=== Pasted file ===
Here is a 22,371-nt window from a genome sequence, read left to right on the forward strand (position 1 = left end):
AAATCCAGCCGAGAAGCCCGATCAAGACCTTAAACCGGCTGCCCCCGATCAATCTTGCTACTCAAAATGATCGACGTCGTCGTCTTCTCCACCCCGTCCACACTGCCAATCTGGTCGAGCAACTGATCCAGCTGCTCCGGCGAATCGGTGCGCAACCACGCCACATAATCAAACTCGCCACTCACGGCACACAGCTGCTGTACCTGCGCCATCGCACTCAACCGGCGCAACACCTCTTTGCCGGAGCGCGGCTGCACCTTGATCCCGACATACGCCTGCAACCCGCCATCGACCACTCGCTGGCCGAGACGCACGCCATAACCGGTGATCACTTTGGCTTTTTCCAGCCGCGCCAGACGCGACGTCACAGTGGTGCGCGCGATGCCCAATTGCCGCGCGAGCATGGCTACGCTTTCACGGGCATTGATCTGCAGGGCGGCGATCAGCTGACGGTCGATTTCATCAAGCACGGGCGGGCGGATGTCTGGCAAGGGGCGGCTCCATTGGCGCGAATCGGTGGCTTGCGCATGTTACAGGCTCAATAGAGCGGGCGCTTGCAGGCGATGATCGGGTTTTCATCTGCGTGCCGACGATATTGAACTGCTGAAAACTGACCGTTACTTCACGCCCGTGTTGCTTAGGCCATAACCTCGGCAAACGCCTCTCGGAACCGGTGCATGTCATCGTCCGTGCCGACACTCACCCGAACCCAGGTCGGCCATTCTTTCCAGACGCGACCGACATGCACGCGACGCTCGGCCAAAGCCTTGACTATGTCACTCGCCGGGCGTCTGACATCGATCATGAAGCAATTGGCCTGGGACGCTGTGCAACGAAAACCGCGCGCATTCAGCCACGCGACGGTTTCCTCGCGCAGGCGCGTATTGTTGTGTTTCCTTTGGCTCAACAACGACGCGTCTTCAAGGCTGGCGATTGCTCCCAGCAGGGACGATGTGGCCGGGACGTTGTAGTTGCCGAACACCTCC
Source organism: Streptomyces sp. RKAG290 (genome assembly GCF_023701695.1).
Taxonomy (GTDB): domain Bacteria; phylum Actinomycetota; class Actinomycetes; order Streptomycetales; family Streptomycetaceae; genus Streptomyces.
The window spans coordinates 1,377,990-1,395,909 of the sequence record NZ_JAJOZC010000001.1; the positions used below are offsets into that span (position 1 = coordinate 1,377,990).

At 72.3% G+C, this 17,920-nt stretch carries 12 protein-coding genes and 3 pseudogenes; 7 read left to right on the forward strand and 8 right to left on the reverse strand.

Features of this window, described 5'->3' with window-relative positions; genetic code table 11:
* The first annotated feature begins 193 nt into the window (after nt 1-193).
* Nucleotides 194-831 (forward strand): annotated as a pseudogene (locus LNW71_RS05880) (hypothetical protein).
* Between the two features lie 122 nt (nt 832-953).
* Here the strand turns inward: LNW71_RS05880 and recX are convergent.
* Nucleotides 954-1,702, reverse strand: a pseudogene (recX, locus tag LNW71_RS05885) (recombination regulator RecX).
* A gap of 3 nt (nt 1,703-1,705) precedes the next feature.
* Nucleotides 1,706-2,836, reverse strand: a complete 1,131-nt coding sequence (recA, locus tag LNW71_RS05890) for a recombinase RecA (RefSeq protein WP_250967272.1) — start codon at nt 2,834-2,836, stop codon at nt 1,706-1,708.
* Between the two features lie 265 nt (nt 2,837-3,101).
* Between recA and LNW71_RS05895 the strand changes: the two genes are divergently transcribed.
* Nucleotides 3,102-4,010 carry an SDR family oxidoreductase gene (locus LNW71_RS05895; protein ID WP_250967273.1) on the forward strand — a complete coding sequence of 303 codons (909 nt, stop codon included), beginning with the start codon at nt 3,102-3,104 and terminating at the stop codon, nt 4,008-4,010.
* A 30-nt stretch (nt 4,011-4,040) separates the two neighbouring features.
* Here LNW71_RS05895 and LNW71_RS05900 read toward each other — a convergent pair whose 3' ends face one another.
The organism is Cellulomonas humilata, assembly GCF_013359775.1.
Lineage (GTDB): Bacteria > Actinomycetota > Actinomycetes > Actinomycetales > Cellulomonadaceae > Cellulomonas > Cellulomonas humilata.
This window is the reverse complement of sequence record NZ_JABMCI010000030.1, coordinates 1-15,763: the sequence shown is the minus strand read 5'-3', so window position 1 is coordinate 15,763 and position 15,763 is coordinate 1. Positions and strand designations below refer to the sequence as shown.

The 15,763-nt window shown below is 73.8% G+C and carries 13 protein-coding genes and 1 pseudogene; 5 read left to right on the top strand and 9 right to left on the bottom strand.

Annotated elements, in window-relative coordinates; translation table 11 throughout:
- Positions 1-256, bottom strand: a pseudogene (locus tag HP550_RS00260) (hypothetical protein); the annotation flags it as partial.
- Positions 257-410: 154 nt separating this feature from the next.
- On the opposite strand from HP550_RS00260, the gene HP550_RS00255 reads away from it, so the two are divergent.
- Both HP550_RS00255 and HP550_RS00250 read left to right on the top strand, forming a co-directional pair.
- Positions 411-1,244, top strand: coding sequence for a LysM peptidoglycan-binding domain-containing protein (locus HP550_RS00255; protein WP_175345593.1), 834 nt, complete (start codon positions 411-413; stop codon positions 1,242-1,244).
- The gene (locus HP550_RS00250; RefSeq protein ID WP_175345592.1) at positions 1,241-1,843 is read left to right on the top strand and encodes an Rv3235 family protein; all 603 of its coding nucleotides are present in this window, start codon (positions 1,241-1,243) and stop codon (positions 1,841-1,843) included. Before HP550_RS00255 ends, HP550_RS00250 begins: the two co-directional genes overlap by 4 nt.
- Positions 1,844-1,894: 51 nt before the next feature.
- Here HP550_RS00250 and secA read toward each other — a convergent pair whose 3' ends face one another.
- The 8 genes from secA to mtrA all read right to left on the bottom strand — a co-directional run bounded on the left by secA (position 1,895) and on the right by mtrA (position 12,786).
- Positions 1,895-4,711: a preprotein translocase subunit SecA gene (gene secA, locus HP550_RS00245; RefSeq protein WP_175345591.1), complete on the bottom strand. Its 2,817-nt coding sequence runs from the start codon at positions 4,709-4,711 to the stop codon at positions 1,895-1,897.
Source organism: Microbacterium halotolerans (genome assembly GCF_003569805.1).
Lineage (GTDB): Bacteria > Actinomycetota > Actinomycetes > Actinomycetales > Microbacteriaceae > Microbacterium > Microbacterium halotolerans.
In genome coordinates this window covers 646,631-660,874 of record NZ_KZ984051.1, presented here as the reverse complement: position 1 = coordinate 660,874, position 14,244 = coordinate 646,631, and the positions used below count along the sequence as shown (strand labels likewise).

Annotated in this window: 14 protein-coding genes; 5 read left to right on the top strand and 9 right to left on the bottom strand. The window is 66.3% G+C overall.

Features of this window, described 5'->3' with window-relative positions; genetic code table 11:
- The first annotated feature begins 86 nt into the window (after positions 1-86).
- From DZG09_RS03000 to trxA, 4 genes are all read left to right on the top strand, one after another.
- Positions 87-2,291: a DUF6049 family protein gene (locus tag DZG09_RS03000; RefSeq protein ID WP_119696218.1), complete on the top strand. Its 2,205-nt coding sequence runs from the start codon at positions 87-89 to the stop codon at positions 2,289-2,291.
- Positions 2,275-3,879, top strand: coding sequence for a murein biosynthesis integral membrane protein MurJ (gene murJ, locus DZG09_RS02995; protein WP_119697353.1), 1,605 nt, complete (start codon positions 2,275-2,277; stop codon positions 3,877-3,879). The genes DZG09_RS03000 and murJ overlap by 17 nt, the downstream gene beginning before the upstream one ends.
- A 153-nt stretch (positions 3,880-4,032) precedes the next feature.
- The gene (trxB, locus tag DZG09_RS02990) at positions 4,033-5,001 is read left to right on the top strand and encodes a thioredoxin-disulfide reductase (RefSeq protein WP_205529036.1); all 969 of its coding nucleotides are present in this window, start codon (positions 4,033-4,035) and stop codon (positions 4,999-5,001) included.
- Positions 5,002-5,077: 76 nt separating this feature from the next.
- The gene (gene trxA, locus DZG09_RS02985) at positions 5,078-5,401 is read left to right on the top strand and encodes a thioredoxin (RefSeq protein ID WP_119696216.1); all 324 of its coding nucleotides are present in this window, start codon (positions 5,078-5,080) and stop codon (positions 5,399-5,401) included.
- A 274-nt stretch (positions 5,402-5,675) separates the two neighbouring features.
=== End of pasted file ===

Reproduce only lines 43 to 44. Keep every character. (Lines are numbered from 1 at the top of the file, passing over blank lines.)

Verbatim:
- Positions 2,275-3,879, top strand: coding sequence for a murein biosynthesis integral membrane protein MurJ (gene murJ, locus DZG09_RS02995; protein WP_119697353.1), 1,605 nt, complete (start codon positions 2,275-2,277; stop codon positions 3,877-3,879). The genes DZG09_RS03000 and murJ overlap by 17 nt, the downstream gene beginning before the upstream one ends.
- A 153-nt stretch (positions 3,880-4,032) precedes the next feature.